#464 ::: Serge ::: (view all by) ::: January 20, 2006, 01:16 PM:

You can please yourself, but -- you might as well choose a dirigible.

Sometimes a dirigible is JUST a dirigible.

#465 ::: Serge ::: (view all by) ::: January 20, 2006, 01:26 PM:

Laura, did you notice the real ad at the end of Kipling's "With the Night Mail"?

FAMILY DIRIGIBLE. A Competent, steady man wanted for slow speed, low level Tangye dirigible. No night work, no sea trips. Must be member of the Church of England, and make himself useful in the garden.
-- M. R., The Rectory, Gray's Barton, Wilts.

I felt like I had wandered into an issue of Alan Moore's The Leangue of Extraordinary Gentlemen.

#466 ::: Andrew Willett ::: (view all by) ::: January 20, 2006, 02:20 PM:

Someday I'm going to write a story about the sassy adventures of Helvetica Black, Soul Sister Typesetter.

#467 ::: P J Evans ::: (view all by) ::: January 20, 2006, 02:27 PM:

Don't forget her brother, Bodoni Black!

#468 ::: Lenora Rose ::: (view all by) ::: January 20, 2006, 02:35 PM:

Bryan - Not all sections of Wicked are from the future witch's point of view. There are numerous changes of point of view in the story - her parents. Friends of her parents. Schoolmates. Lovers. Children. Every single one seems dreary and fun-less, even the children. Even Glinda. Even people supposedly in the midst of having fun, off on a party on a sunny beach, seem weighed down by something fundamentally wrong in their world.

I've only read one other full-length Gregory Maguire novel, and I got the same impression then. Well written, and based on an idea that sounds as if it it *should* be fun. But there's no spark of joy or lightness offsetting the dark world.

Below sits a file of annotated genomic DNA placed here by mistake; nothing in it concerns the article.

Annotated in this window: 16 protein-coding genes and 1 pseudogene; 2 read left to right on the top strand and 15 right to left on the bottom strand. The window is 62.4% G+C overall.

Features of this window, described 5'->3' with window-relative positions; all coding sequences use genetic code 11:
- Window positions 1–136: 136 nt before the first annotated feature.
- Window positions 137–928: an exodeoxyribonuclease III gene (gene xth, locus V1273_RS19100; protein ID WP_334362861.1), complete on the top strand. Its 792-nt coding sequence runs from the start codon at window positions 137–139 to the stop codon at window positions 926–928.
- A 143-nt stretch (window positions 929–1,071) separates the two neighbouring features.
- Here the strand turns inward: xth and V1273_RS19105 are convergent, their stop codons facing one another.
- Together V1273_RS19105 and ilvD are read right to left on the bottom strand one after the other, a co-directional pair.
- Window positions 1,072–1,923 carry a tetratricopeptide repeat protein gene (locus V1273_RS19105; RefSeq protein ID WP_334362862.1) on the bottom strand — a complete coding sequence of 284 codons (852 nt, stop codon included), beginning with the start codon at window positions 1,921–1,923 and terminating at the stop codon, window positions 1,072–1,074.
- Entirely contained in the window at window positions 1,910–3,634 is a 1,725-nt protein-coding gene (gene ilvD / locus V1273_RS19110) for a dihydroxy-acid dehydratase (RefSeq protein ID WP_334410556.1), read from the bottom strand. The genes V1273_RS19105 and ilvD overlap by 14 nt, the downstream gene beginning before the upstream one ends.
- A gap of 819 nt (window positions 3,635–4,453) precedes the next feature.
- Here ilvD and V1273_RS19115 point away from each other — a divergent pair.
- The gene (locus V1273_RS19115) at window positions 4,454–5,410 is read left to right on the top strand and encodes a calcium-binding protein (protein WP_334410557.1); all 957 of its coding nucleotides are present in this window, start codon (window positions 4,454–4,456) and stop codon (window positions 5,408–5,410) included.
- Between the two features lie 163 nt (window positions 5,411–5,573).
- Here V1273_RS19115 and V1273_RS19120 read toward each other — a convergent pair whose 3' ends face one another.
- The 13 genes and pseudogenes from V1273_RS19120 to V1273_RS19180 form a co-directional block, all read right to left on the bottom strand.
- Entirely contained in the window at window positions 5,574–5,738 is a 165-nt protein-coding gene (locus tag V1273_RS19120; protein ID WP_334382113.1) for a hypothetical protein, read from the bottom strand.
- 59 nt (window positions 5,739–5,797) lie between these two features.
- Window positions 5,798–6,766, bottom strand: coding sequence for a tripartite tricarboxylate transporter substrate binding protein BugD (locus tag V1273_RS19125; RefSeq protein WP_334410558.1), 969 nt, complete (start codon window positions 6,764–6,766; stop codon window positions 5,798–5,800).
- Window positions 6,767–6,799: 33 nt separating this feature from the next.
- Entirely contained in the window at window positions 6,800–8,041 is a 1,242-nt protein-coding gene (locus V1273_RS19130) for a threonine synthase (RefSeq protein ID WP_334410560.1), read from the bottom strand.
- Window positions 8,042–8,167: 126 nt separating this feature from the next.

I don't get the same cumulative dreariness feel (or the reluctance to read his work) from the handful of short fiction I've seen, but maybe it's just that the mood is more palatable in those smaller doses.

#469 ::: Xopher (Christopher Hatton) ::: (view all by) ::: January 20, 2006, 02:35 PM:

And T.N. Roman Bold, the brave explorer. The latest book in the series is Roman Bold and the Slip-Sheet Cipher, in which our hero rescues the bespectacled Professor Jophan and his lovely daughter Mammaria from the Torrent of Overinking, and joins their search for...but that would be a spoiler.

#470 ::: Laura Roberts ::: (view all by) ::: January 20, 2006, 02:51 PM:

Serge - I didn't see that one. He seems to have put quite a few pages of ads, etc. at the end of the main story.

#471 ::: Skwid ::: (view all by) ::: January 20, 2006, 03:12 PM:

I'd have to say that bracketeer is the most appealing fit for Lenora's bracketing compulsive, although I'm also rather partial to Parenthesist.

Meanwhile, I think "Ellipsis Bracket Racket" should be the name of a treewave style ambient/electronica band that uses a chorus of mechanical typewriters as percussion.

#472 ::: bryan ::: (view all by) ::: January 20, 2006, 03:13 PM:

"Every single one seems dreary and fun-less"
then I suppose he should explain his aesthetic choices, and forthwith, or face the lash!

#473 ::: Serge ::: (view all by) ::: January 20, 2006, 03:17 PM:

Should it be bracketeer or parenthesist, Skwid? The deciding factor is which neologism our President is more likely to spell correctly.

(Could he spell neologism?)

#474 ::: Glen Fisher ::: (view all by) ::: January 20, 2006, 03:27 PM:

bryan wrote:
[A]ny story told from [the Witch of the West's] perspective should present her story from her perspective. I suppose any story told from Hitler's perspective would be full of his attempts to show how his enemies had misrepresented him but would still in the end be grim and depressing.